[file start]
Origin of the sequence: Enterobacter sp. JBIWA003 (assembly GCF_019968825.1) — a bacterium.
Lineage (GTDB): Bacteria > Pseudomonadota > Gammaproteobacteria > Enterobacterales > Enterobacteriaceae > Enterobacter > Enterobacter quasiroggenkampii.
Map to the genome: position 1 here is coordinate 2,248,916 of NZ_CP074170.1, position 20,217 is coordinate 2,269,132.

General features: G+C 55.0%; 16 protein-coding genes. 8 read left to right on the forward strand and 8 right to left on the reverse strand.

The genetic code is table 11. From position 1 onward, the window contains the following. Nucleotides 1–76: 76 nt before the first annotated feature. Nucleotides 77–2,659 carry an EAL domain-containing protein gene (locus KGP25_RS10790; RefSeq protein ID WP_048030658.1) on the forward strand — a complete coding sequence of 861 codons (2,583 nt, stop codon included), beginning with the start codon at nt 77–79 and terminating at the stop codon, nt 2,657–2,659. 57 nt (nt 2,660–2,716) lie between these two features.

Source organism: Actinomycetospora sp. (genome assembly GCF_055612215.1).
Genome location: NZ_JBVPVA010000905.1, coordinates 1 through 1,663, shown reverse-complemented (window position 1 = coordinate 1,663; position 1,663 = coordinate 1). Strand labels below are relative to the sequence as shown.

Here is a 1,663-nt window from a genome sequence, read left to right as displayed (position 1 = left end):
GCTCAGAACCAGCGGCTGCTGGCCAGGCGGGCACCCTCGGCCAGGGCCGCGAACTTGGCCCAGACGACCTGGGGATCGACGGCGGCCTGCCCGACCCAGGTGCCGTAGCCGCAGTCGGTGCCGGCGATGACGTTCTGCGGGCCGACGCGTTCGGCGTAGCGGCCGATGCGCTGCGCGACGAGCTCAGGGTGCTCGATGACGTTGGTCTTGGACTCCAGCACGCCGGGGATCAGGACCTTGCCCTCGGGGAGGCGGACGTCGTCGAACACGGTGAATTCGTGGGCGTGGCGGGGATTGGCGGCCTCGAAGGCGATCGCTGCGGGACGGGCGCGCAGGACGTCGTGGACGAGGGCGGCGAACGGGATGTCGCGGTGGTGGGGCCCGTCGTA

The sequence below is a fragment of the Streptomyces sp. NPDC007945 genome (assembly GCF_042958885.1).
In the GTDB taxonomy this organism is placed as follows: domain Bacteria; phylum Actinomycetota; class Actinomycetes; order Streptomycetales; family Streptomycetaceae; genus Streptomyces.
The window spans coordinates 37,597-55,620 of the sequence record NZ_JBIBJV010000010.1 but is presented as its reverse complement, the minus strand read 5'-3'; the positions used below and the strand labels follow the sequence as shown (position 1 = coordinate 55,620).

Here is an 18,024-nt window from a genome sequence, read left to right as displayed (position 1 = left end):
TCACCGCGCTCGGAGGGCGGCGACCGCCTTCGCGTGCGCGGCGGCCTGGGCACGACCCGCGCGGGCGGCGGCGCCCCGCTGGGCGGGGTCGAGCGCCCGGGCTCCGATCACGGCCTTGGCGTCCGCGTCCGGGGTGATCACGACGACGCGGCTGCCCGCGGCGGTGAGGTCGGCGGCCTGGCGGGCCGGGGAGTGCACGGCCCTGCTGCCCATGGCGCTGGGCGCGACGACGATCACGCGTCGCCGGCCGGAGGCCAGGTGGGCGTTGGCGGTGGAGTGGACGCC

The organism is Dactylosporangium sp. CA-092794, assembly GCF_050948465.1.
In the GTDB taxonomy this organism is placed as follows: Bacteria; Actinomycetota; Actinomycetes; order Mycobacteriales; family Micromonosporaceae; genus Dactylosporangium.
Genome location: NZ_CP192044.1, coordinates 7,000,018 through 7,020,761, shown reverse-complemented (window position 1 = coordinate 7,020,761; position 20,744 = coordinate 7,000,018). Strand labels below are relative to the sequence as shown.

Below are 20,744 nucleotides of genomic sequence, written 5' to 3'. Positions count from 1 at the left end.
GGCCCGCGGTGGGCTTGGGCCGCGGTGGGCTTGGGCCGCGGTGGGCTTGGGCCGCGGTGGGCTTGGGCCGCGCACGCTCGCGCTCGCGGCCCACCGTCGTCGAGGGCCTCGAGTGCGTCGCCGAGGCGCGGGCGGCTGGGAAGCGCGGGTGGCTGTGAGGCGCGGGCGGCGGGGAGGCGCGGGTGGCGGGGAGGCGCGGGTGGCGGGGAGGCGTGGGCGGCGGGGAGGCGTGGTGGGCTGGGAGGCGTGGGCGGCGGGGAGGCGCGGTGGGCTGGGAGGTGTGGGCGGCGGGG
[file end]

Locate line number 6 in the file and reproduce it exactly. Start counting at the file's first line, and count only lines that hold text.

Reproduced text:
Source organism: Actinomycetospora sp. (genome assembly GCF_055612215.1).